As of the past few decades, it is clear that Catholic clergy are witnessing a mushrooming demand for exorcisms. An astonishing number of people undergo deliverance from demonic forces every week, not only in the developing world but also in Britain and the United States.
Pope Francis, who regularly speaks about the Devil, has told priests that they “should not hesitate” to call on exorcists if they hear confessions or see behaviour indicating satanic activity. Just a few months into his pioneering pontificate, Francis himself performed an informal exorcism on a man in a wheelchair in St Peter’s Square. The youngster had been brought by a Mexican priest who presented him as demon-possessed. The Pope intently laid two hands upon the man’s head, clearly concentrating on driving out the demons.
The first Latin American Pope advocates exorcism as a potent weapon for doing battle against the Enemy and his legions. Like most of his fellow Latin Americans, Francis regards the Devil as a real figure who sows discord and destruction in the world.
Last April, the Vatican organised an exorcism workshop in Rome. More than 250 priests from 51 countries assembled to learn the latest techniques to exorcise demonic spirits. Alongside the usual spiritual paraphernalia of holy water, Bible and crucifix was a new addition: the mobile phone, in keeping with the global technological zeitgeist, for long-distance exorcisms.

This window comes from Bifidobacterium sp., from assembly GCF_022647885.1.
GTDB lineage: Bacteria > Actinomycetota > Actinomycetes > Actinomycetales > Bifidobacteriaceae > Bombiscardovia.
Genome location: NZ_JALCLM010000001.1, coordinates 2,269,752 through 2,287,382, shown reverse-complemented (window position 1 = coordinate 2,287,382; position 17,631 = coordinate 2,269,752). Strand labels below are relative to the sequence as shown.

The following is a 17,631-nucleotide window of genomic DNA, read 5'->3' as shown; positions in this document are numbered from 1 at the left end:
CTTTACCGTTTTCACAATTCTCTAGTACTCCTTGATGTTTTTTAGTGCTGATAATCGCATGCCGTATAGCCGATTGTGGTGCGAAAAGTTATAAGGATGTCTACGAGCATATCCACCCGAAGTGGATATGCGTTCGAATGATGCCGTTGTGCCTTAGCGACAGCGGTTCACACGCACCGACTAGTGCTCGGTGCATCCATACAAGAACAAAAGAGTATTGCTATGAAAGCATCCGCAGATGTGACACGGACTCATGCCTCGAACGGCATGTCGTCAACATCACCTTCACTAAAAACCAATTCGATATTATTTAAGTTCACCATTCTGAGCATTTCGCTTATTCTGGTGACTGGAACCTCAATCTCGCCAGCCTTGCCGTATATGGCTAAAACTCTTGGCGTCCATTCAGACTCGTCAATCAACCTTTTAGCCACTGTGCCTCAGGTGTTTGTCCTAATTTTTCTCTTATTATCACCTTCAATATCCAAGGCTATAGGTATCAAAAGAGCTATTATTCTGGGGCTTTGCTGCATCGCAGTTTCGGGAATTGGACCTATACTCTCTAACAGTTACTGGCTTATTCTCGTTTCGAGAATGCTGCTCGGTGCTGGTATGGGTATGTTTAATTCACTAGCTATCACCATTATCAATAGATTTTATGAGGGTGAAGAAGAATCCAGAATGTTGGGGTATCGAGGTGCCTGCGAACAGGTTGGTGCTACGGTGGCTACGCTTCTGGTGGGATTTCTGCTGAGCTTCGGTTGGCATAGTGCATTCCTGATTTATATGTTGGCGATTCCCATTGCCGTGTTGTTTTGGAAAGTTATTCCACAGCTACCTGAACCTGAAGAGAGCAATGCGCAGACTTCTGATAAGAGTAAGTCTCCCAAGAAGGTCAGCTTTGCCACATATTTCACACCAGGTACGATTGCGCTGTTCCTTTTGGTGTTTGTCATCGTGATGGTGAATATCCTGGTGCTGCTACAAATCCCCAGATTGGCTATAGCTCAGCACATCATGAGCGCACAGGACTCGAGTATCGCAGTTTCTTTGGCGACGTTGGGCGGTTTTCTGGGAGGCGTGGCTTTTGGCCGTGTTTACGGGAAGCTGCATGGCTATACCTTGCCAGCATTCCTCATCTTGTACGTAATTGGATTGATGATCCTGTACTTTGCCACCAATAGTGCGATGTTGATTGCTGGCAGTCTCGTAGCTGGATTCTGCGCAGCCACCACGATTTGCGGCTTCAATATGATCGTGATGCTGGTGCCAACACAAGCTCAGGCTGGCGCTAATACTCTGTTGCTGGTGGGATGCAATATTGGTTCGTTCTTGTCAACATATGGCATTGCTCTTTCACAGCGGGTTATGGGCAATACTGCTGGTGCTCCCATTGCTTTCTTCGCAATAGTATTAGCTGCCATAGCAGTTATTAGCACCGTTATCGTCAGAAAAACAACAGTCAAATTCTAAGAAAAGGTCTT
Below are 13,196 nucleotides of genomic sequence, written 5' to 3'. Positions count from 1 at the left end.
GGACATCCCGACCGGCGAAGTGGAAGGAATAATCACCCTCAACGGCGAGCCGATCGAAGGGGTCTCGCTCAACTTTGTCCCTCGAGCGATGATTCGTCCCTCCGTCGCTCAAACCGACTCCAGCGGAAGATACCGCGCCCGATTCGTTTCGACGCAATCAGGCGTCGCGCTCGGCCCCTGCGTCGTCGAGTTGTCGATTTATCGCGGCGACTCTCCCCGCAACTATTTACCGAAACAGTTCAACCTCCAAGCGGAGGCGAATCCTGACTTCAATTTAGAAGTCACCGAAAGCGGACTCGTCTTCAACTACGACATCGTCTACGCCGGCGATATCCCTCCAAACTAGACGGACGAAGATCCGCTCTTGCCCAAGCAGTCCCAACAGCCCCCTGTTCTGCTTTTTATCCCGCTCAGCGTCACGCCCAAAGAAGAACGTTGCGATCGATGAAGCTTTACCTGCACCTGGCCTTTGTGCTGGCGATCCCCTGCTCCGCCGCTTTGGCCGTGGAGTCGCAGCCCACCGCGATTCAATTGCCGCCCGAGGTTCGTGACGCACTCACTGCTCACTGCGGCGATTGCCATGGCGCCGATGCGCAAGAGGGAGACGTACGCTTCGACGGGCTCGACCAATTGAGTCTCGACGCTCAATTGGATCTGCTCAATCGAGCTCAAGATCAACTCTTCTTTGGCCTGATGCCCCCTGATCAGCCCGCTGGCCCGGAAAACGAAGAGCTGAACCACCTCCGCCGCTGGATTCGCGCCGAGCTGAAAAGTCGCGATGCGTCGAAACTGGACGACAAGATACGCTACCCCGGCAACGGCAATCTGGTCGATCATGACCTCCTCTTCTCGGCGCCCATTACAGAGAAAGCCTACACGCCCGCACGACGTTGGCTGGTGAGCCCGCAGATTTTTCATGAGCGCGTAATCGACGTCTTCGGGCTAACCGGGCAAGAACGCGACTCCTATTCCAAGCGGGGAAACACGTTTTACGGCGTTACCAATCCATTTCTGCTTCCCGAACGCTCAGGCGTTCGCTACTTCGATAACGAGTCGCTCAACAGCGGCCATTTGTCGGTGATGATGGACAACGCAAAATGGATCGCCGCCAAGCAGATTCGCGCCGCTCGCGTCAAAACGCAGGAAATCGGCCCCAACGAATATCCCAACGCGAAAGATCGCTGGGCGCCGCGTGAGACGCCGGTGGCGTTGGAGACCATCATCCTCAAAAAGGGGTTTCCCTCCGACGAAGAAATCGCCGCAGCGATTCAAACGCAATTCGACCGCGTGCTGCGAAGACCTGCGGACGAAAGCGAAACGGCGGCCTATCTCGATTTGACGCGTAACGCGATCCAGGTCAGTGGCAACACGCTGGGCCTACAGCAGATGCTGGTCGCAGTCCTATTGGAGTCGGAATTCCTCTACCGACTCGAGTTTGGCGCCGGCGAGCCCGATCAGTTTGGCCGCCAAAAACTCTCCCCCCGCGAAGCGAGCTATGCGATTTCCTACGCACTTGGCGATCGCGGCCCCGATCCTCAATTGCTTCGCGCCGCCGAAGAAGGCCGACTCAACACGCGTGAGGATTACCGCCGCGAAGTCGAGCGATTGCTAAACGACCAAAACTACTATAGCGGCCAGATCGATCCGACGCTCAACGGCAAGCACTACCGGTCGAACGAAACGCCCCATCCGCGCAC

Exorcism is, of course, an ancient feature of the Catholic faith. It was an essential part of early Catholicism. Deliverance from demons fell within the purview of holy individuals, both living and dead, and had no particular formalities attached.
In the Middle Ages, exorcisms altered, becoming more indirect. Frequently spiritual intermediaries such as salt, oil and water were used. Later, the holiness of saints and their shrines, deemed capable of miracles, began to take precedence over actual exorcisms. In the medieval era exorcism became a marginal practice, morphing from an ecstatic performance to a liturgical rite involving priestly authority.